More Electrification Firms Vie for Truck Stop Business

By Rip Watson, Senior Reporter

This story appears in the June 20 print edition of Transport Topics.

Truck stop electrification initiatives are proliferating again as four vendors try to convince more drivers to shut down engines and use the systems’ heating, cooling and Internet options to reduce emissions, costs and fuel use.

The most ambitious plans are being advanced by IdleAir, Knoxville, Tenn., which hopes to operate about 100 truck stop electrification, or TSE, facilities by the end of 2014. IdleAir, successor to similarly named IdleAire, would use technology developed by its predecessor, which went out of business in January 2010, swamped by mounting losses.

Convoy Solutions, a New York investment firm, bought the bankrupt IdleAire’s assets and renamed the business IdleAir. Before it closed, IdleAire dominated the market, building 134 locations with federal funds and borrowed cash, while other providers had fewer than 15. Today, three other companies — Shorepower Technologies, AireDock and CabAire — altogether operate a total of 25 facilities, with plans to add at least 60 more.

“Our idea is to continue to rebuild what we think are the best elements of the prior network,” said Mike Fielden, president of Convoy Solutions.

IdleAir, which began operations last year, now has 19 sites, primarily in the South, with plans for as many as 15 more this year.

CabAire, a unit of Control Module Industries, Enfield, Conn., added five new facilities in four Northeast states in the past year, director of marketing and sales Dan Shanahan told Transport Topics.

AireDock, a unit of Craufurd Manufacturing, Belchertown, Mass., has eight facilities open in five states, with plans to expand to 20 sites this year, the company’s statement said.

Both CabAire and AireDock use cab-connected hoses to deliver power.

Shorepower Technologies, Portland, Ore., will have two new facilities open before the fall to bring its total to 10, with plans to add 50 more, Vice President Alan Bates said.

Like IdleAir, Shorepower intends to build a network along main truck routes, including Interstate 5 in the West and Interstate 80 and Interstate 90 across the country.

“We are breaking new ground here,” Bates told TT. “We see our service evolving quickly, once there is a network.”

Shorepower uses a recreational-vehicle style plug-in that simply provides electricity for $1 an hour, an amount Bates said is similar to operating costs for an auxiliary power unit.

IdleAir is targeting key truck corridors in addition to the hot-weather states where it’s focused today, such as Interstate 70, Interstate 35, Interstate 81 and I-80, Fielden said. Its system uses a hose that is connected through the window to the tractor’s cab.

Fielden said IdleAir’s network can be more effective than its predecessor’s even though it’s smaller than IdleAire’s 130 facilities because the bankrupt company often had three or four locations within a 5-mile radius.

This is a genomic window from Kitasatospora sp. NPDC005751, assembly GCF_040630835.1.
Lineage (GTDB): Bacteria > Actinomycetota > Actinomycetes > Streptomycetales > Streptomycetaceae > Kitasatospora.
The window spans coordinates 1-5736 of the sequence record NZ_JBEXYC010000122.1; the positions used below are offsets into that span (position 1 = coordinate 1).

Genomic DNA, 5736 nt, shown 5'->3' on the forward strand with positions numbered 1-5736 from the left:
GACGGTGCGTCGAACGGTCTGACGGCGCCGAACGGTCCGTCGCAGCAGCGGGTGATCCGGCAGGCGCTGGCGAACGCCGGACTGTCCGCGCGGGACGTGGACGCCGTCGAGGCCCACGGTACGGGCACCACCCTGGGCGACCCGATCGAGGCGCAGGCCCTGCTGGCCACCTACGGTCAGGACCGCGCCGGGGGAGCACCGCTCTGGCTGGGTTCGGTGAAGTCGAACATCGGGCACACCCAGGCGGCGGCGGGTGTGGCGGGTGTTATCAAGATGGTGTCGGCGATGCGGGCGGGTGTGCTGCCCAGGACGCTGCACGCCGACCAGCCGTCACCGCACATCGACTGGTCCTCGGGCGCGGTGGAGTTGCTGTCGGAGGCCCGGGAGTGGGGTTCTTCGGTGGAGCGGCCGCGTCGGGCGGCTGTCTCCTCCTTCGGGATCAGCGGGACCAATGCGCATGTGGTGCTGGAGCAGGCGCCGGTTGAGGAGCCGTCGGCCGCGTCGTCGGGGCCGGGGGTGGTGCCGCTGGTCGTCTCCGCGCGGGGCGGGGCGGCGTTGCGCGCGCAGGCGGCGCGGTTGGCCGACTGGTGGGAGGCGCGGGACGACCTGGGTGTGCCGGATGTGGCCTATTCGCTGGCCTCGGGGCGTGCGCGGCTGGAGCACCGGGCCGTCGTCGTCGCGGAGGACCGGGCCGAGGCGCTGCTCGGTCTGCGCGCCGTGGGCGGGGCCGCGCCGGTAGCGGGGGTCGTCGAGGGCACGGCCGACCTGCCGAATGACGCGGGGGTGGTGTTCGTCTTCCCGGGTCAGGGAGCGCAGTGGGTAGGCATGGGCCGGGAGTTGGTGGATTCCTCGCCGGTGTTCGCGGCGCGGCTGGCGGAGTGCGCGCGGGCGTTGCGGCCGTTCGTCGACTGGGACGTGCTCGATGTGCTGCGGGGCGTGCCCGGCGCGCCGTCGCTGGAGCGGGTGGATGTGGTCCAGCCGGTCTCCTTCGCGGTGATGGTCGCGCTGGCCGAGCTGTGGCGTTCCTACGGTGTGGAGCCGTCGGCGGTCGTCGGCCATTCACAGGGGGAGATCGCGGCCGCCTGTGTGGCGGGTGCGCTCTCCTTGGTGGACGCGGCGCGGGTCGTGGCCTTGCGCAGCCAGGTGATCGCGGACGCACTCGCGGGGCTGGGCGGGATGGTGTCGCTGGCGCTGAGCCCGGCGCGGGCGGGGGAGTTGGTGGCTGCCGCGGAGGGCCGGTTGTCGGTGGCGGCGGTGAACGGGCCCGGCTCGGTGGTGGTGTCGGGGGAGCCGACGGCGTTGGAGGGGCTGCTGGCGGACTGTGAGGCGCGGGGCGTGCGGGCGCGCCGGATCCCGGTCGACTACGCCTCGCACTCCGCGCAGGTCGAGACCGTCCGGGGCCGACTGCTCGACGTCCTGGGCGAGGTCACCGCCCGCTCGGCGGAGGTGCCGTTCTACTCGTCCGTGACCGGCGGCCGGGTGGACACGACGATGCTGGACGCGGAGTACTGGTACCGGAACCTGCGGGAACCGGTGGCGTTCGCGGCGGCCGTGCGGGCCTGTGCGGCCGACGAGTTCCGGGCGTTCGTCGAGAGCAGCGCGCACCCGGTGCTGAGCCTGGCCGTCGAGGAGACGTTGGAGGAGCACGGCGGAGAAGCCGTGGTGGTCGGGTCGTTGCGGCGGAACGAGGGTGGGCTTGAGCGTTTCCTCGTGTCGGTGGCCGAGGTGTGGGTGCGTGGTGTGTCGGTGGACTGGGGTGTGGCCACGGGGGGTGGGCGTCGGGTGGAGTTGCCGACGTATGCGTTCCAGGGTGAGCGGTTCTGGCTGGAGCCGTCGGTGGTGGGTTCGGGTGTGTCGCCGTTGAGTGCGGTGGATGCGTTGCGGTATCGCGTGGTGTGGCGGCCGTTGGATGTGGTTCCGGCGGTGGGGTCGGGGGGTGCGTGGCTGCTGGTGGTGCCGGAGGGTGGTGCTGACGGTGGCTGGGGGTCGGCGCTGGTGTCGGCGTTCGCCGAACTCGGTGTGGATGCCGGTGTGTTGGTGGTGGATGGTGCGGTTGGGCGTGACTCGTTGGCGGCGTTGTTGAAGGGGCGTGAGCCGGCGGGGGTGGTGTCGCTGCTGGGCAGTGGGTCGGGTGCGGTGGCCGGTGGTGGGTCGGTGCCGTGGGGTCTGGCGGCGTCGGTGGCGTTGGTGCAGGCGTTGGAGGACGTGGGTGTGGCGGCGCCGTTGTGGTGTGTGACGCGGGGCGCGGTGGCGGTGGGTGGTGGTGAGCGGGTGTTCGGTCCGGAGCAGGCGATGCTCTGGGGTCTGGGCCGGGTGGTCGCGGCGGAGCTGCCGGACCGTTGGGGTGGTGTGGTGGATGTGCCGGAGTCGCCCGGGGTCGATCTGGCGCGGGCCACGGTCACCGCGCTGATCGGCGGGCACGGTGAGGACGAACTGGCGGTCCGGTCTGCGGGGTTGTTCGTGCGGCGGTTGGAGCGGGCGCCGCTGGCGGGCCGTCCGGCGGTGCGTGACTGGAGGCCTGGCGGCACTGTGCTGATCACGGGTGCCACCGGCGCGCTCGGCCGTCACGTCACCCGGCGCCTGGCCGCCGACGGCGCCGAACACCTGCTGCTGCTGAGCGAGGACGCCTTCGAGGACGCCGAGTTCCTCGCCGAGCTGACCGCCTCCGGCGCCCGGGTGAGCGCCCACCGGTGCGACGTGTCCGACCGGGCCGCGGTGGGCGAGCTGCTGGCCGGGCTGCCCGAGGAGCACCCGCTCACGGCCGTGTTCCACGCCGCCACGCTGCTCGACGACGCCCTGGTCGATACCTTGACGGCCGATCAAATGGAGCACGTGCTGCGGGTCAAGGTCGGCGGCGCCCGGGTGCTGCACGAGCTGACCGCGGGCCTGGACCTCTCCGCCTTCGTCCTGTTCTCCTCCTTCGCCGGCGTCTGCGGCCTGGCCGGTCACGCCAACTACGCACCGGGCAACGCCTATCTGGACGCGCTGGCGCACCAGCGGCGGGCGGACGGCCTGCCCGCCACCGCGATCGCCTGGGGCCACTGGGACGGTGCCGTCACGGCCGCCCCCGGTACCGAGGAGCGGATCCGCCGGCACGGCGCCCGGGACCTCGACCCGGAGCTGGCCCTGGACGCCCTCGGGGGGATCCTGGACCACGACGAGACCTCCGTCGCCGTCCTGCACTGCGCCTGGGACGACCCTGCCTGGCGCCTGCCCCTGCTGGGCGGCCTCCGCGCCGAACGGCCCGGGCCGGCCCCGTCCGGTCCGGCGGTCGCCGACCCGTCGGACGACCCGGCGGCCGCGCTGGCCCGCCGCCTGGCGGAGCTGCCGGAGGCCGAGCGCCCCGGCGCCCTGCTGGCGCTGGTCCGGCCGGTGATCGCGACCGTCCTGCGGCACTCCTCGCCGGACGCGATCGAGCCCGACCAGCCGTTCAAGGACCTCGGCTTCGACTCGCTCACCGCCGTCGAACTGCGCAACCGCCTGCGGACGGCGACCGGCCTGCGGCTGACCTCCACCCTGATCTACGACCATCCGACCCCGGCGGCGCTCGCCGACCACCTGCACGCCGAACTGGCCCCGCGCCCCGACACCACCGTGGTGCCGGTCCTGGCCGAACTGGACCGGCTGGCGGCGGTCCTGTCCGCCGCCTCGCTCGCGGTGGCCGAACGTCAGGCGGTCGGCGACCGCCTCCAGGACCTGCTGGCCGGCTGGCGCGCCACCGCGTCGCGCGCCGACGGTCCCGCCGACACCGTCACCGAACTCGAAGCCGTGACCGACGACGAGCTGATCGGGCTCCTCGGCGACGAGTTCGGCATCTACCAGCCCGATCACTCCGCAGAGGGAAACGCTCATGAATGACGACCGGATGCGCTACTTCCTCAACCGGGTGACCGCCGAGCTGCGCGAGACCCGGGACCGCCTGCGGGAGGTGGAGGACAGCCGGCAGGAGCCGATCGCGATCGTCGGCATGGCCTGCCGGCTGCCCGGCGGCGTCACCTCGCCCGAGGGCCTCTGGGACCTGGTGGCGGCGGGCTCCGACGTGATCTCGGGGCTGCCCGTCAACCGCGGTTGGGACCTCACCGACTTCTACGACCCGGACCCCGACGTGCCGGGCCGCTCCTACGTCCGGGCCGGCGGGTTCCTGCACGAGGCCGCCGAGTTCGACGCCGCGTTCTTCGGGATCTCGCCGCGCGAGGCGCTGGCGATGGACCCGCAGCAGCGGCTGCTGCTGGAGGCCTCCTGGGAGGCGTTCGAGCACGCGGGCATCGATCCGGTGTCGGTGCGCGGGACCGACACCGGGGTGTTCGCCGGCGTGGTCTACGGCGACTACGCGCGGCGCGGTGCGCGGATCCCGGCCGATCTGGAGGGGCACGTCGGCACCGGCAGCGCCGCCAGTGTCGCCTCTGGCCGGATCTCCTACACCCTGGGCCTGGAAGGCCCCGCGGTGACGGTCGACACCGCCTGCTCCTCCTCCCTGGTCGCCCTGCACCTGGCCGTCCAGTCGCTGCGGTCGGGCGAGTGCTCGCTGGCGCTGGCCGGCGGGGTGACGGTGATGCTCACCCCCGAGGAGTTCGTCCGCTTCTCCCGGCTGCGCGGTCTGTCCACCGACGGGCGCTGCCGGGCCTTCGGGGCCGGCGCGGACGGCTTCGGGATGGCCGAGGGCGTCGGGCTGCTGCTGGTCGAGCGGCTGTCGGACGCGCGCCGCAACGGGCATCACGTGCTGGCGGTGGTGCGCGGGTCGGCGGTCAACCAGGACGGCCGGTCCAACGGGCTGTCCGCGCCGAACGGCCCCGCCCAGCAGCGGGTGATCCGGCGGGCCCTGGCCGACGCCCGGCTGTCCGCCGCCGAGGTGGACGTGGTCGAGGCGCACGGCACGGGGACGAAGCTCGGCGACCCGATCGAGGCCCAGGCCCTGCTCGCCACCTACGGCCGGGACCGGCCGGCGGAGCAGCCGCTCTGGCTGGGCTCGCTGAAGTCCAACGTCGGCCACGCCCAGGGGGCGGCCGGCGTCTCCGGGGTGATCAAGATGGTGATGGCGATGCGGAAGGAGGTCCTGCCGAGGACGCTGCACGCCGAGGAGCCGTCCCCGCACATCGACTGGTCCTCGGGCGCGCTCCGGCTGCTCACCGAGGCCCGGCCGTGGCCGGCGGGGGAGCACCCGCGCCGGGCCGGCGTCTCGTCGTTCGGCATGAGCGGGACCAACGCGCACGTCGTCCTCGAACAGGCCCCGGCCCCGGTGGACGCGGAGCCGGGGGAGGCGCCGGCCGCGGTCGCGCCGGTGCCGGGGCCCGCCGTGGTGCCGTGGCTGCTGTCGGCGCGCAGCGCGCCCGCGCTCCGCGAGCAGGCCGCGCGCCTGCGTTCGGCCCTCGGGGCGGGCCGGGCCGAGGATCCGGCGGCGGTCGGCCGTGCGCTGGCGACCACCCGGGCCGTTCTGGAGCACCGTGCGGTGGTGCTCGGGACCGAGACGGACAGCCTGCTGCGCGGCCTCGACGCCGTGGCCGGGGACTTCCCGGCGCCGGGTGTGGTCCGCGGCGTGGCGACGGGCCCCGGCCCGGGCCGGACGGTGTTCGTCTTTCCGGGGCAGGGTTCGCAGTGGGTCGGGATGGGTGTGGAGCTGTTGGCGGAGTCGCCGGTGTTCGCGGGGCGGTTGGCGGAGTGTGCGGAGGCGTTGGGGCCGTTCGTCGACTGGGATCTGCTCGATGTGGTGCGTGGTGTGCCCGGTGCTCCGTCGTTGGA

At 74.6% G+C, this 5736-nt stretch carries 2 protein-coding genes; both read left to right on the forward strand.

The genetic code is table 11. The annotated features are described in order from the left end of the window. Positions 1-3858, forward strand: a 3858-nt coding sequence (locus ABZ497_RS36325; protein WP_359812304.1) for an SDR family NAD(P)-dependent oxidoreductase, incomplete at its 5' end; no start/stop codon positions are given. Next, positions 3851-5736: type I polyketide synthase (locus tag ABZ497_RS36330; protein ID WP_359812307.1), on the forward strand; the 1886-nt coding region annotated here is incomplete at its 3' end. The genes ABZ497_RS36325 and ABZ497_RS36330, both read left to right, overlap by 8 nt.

Ethan Garber, CEO of Convoy Solutions, also said IdleAir can at least double its predecessor’s peak of 100,000 users.

Owner-operators are being targeted by stressing IdleAir’s $2 per-hour cost for heating, cooling and Internet services — far less than the $4 to $5 an hour for idling, Garber said.

“We think the fleet market was underpenetrated,” Garber said — aiming to triple the number of fleet customers.

“We have the benefit of tremendous infrastructure and inventory,” Garber said, referring to the IdleAire installations’ overhead trusses and plug-in devices that give IdleAir the ability to use the existing equipment, with selective replacement of parts such as hoses that connect to the cab.

The trusses also can be a marketing tool, Garber explained, to display advertisements and make stops more visible because of the trusses’ height.

Although the number of new facilities has grown in the past year, there are some concerns.

“Even though drivers are penalized [for idling violations], they can save $4 a gallon, they protect their own health and reduce maintenance costs, those points collectively don’t drive high usage of TSE,” Shanahan said.

Usage also is being held down by wider use of auxiliary power units, battery-powered air conditioners and more in-cab climate control devices installed by original equipment manufacturers, Shanahan said.

“It’s a challenging business,” because of rising installation costs and increased requirements for matching funds from private companies in joint ventures with public agencies, Shanahan said.

“We think there might be increased use of the system once diesel hits $5 or $6 a gallon,” he said. “We are also hoping to see increased usage because of the location of the new sites.”

Three new CabAire sites are on key truck routes such as the New Jersey and Pennsylvania turnpikes and on Interstate 95 in Delaware. The others are at New Haven, Conn.’s port and in Smyrna, Del., on a route truckers use to avoid I-95 for north-south runs.

CabAire also is trying to combine TSE facilities with a network of electric-vehicle charging systems for cars such as the Chevrolet Volt on the theory that truckers mostly use the stations at night and car drivers will want to plug in during the day.